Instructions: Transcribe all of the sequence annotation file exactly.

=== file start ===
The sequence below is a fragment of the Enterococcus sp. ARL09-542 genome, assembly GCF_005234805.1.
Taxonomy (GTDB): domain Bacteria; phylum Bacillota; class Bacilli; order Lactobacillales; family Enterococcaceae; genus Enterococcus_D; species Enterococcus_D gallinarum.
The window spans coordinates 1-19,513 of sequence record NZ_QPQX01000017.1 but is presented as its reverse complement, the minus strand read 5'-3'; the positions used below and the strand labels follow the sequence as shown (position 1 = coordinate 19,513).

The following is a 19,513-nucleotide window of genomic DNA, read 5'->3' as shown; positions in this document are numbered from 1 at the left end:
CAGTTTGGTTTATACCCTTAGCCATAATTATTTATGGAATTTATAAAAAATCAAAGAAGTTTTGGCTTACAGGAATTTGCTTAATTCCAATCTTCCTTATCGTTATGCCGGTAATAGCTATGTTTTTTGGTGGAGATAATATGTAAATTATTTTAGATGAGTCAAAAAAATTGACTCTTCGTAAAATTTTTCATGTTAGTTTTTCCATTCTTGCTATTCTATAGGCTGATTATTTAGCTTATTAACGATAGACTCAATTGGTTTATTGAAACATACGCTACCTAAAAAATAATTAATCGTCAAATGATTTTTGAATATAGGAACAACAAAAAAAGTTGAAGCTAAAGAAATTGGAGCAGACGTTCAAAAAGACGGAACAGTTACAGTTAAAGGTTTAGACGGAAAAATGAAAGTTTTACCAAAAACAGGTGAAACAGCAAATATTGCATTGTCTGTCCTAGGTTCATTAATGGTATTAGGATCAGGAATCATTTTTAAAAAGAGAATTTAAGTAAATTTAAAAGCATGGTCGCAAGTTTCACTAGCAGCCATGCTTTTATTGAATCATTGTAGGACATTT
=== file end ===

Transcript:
The sequence below is a fragment of the Enterococcus sp. ARL09-542 genome, assembly GCF_005234805.1.
Taxonomy (GTDB): domain Bacteria; phylum Bacillota; class Bacilli; order Lactobacillales; family Enterococcaceae; genus Enterococcus_D; species Enterococcus_D gallinarum.
The window spans coordinates 1-19,513 of sequence record NZ_QPQX01000017.1 but is presented as its reverse complement, the minus strand read 5'-3'; the positions used below and the strand labels follow the sequence as shown (position 1 = coordinate 19,513).

The following is a 19,513-nucleotide window of genomic DNA, read 5'->3' as shown; positions in this document are numbered from 1 at the left end:
CAGTTTGGTTTATACCCTTAGCCATAATTATTTATGGAATTTATAAAAAATCAAAGAAGTTTTGGCTTACAGGAATTTGCTTAATTCCAATCTTCCTTATCGTTATGCCGGTAATAGCTATGTTTTTTGGTGGAGATAATATGTAAATTATTTTAGATGAGTCAAAAAAATTGACTCTTCGTAAAATTTTTCATGTTAGTTTTTCCATTCTTGCTATTCTATAGGCTGATTATTTAGCTTATTAACGATAGACTCAATTGGTTTATTGAAACATACGCTACCTAAAAAATAATTAATCGTCAAATGATTTTTGAATATAGGAACAACAAAAAAAGTTGAAGCTAAAGAAATTGGAGCAGACGTTCAAAAAGACGGAACAGTTACAGTTAAAGGTTTAGACGGAAAAATGAAAGTTTTACCAAAAACAGGTGAAACAGCAAATATTGCATTGTCTGTCCTAGGTTCATTAATGGTATTAGGATCAGGAATCATTTTTAAAAAGAGAATTTAAGTAAATTTAAAAGCATGGTCGCAAGTTTCACTAGCAGCCATGCTTTTATTGAATCATTGTAGGACATTT